A plan and a goal always seem to make sense. Are your goals rigid or do you use a more fluid approach?
Are you a little bit more of a perfectionist or do you scribble outside of the lines?
Most pathways start with a vision. It is a plan, of sorts, with directions, timelines and milestones. Spoken or sometimes unspoken they are all part of the plan.
Plans are designed to work. They are expected to achieve outcomes by going through barriers, leaping hurdles, and most certainly against all odds.
Some people identify with a system, a structure, and a protocol. It might be similar to a flight plan, a rocket launch, or a thousand-mile road trip.
Not everything fits inside the plan, and that is when the plan becomes even more important. The what if’s, or what to do when, are all expected to be part of a really good plan.
Have you budgeted for fluidity? Does a fluid approach make sense?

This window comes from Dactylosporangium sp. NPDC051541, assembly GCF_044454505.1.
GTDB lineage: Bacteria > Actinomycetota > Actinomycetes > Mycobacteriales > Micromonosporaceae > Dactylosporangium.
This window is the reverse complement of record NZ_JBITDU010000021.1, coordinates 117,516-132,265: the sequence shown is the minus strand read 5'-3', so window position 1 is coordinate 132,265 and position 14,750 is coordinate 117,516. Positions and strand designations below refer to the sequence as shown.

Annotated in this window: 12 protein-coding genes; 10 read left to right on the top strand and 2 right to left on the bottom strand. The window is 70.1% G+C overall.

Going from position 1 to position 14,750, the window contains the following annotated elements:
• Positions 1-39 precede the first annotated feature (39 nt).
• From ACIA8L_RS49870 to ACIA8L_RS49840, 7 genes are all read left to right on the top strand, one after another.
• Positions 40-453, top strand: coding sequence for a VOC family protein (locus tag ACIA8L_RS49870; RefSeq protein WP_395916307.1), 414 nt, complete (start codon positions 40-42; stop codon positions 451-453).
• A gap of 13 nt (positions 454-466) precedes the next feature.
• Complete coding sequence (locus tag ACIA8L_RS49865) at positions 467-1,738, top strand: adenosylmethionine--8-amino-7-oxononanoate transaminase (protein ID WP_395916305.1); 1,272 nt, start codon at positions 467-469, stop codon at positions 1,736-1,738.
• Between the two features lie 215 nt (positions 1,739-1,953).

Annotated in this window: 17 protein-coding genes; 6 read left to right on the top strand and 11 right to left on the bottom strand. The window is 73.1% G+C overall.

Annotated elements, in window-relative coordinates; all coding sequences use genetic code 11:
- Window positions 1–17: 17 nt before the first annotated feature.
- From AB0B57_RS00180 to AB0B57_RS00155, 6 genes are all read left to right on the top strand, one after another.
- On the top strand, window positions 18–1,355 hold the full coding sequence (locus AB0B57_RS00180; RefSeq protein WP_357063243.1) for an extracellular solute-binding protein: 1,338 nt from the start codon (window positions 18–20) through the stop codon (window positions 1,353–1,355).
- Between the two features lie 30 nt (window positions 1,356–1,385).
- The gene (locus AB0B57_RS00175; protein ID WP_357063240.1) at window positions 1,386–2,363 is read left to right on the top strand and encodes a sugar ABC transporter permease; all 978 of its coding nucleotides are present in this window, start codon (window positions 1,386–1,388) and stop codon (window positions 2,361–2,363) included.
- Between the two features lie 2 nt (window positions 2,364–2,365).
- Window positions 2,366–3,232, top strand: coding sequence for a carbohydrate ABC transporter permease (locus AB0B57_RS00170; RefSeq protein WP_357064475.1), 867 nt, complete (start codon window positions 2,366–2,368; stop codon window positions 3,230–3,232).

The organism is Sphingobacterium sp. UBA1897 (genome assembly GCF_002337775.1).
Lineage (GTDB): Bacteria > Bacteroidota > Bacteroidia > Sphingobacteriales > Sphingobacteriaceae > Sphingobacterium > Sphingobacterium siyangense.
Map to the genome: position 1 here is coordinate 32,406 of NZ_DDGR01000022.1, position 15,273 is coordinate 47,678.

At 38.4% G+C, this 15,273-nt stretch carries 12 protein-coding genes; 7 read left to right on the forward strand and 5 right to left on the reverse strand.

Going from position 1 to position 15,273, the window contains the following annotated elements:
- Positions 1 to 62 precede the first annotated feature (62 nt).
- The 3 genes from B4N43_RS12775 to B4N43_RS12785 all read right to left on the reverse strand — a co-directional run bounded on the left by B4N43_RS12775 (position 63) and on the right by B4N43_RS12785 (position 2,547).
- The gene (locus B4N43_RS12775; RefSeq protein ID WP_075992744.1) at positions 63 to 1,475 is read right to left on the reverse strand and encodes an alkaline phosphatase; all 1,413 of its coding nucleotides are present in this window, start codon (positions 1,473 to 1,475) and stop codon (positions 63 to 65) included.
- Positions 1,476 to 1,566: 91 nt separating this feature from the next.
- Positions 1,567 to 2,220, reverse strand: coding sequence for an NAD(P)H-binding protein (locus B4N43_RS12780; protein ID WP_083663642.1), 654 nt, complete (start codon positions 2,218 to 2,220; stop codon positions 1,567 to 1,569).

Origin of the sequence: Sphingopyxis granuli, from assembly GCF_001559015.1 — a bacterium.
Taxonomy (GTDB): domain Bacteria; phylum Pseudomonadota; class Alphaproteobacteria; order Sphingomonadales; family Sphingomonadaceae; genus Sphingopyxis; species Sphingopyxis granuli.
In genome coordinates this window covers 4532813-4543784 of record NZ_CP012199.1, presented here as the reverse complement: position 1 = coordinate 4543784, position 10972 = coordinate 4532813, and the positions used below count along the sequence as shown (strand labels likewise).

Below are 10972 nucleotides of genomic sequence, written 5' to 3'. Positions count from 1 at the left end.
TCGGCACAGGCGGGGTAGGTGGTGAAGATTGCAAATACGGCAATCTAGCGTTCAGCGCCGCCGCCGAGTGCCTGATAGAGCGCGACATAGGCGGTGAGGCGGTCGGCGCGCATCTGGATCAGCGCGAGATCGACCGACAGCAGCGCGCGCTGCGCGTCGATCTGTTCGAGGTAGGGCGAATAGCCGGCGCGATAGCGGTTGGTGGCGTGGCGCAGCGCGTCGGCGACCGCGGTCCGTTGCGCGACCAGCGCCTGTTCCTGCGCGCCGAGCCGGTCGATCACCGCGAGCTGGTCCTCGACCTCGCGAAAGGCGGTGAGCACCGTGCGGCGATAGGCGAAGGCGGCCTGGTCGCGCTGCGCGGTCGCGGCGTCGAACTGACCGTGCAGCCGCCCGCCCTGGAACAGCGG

Sometimes people call it a backup plan. Plan B is often suggested for execution will all else has failed during plan A.
Those committed to the plan are hesitant to jump off plan A and switch to plan B. They may insist that plan A has not been exhausted yet and staying the course is most important.
Leadership requires resilience in the face of adversity. Plan A or plan B, both might contain a pathway for success.
When you plan for fluid approaches, it doesn’t necessarily mean one pathway must close in order to access another. It also doesn’t mean that one is right and one is wrong.
You still have a choice with your goals.
Stalls, delays, or dead-end stops are likely not as good as study movement.
When time matters, and it nearly always does, a detour around the block, and then right back on the original trajectory is probably much better than waiting for the traffic jam to free itself.
Leadership keeps things moving and makes way for a reason or logic to embrace a shift. Belonging often means safety, security, and a sense of accomplishment.
When getting there is the objective.
A fluid approach may be your best path.
Dennis E. Gilbert is a business consultant, speaker (CSPTM), and culture expert. He is a five-time author and the founder of Appreciative Strategies, LLC. His business focuses on positive human performance improvement solutions through Appreciative Strategies®. Reach him through his website at Dennis-Gilbert.com or by calling +1 646.546.5553.